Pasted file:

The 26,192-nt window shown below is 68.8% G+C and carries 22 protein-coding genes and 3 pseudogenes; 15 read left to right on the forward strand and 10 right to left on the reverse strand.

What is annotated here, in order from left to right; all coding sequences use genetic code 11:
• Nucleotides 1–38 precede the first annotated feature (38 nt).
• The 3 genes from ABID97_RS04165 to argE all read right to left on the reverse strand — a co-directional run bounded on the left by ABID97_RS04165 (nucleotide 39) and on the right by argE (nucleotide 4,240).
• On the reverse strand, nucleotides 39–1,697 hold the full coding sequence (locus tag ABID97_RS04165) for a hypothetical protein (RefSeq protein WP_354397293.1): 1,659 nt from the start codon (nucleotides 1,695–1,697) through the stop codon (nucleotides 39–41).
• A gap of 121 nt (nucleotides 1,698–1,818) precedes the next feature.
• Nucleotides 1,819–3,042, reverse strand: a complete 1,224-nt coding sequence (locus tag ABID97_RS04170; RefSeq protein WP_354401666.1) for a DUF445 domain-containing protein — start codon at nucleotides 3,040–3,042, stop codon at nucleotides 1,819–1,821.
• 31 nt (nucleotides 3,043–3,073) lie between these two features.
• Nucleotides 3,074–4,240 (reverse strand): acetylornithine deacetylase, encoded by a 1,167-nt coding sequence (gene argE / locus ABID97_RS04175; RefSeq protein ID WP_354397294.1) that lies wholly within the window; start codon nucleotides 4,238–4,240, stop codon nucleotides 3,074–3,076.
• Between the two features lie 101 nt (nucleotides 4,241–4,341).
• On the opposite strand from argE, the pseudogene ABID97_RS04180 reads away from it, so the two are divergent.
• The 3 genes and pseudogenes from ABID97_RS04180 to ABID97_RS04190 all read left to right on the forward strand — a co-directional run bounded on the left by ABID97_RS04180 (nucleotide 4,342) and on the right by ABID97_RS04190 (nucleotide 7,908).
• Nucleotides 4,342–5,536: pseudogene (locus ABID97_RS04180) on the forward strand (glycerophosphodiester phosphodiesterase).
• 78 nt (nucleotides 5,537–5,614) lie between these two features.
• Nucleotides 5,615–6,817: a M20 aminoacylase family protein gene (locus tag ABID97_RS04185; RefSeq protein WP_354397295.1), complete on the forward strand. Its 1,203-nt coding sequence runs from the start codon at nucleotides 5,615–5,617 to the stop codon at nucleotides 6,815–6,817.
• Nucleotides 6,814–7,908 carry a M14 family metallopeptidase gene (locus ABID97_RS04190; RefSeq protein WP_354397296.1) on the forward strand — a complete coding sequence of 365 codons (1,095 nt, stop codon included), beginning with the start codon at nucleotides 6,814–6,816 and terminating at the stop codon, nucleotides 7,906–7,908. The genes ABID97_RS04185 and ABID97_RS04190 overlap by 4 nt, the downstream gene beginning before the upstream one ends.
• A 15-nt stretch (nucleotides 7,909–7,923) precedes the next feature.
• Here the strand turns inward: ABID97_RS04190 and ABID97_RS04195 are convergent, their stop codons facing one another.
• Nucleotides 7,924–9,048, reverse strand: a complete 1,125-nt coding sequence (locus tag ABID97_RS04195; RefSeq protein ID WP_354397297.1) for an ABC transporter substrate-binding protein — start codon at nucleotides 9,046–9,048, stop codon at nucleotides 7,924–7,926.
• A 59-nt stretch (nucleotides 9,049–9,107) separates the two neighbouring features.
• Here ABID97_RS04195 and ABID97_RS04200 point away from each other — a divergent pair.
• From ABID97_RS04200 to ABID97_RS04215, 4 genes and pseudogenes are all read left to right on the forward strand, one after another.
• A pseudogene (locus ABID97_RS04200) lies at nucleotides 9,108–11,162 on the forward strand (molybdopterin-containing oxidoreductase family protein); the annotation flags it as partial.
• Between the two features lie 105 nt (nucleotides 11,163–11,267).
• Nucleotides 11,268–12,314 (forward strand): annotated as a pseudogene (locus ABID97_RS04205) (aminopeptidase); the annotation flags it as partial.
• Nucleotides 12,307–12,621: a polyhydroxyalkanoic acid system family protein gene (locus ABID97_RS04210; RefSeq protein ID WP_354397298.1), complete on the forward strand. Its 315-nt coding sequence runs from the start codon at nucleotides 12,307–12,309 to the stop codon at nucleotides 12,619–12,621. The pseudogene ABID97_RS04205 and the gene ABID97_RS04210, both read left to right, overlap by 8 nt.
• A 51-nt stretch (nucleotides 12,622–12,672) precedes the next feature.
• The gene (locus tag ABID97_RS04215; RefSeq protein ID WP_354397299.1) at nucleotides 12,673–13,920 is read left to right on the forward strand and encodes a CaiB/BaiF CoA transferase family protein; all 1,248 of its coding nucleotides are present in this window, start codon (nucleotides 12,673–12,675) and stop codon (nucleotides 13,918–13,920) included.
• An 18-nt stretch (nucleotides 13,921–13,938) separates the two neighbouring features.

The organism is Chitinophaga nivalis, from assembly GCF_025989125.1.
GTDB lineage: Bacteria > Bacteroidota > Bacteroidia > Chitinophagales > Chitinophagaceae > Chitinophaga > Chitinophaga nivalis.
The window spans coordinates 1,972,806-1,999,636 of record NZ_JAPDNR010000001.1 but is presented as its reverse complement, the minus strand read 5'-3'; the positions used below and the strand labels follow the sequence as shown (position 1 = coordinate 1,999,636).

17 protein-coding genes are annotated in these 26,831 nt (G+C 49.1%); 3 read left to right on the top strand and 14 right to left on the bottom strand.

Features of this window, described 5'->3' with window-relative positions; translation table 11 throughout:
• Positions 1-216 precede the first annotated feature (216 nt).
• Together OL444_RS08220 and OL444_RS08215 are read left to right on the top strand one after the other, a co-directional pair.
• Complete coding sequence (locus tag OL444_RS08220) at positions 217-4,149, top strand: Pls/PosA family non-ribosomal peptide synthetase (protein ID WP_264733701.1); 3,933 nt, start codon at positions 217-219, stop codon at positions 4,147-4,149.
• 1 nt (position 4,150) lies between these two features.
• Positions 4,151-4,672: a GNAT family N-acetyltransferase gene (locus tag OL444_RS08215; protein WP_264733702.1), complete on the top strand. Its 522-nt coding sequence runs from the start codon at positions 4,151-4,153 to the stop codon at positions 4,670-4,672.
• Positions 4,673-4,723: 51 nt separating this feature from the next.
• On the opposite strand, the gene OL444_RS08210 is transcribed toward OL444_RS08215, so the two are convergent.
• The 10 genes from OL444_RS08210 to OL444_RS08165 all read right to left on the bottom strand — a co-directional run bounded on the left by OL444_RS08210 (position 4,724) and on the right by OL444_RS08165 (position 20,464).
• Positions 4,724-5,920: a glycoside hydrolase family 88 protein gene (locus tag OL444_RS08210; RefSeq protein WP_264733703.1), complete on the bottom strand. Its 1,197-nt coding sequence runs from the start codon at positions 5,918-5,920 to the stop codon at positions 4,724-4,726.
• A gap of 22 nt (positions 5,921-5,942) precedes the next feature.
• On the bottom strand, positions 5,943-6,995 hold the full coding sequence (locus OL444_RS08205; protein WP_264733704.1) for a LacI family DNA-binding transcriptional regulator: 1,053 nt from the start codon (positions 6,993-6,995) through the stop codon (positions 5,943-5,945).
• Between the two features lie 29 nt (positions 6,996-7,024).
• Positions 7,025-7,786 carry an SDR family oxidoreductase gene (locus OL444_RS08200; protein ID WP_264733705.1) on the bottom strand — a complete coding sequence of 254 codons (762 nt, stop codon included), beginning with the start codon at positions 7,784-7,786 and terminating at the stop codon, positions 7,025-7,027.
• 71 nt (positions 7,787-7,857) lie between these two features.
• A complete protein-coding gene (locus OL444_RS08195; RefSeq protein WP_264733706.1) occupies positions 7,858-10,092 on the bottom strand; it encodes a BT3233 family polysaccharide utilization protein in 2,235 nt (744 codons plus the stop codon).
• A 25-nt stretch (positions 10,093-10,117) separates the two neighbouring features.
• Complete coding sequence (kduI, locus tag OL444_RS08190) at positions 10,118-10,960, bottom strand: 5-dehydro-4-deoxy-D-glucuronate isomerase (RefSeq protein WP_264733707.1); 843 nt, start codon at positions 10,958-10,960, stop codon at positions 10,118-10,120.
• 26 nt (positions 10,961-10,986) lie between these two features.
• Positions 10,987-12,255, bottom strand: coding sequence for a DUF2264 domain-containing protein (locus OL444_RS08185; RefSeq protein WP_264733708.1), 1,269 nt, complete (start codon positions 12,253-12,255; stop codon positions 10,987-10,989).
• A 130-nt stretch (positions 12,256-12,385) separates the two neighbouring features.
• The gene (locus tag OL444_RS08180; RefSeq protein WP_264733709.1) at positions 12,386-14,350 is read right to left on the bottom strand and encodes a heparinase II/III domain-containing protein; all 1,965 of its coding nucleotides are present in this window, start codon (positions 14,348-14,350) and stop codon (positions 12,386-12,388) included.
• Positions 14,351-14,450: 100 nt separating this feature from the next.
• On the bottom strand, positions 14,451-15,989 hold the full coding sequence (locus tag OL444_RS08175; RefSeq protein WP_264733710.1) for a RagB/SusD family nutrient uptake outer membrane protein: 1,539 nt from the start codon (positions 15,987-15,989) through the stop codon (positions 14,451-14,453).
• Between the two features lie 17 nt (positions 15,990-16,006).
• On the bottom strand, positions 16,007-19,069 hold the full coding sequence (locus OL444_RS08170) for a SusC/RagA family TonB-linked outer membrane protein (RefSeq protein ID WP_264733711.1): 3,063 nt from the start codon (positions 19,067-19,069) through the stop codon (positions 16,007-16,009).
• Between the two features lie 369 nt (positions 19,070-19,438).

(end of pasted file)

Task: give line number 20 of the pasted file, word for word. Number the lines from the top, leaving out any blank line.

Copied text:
• A 59-nt stretch (nucleotides 9,049–9,107) separates the two neighbouring features.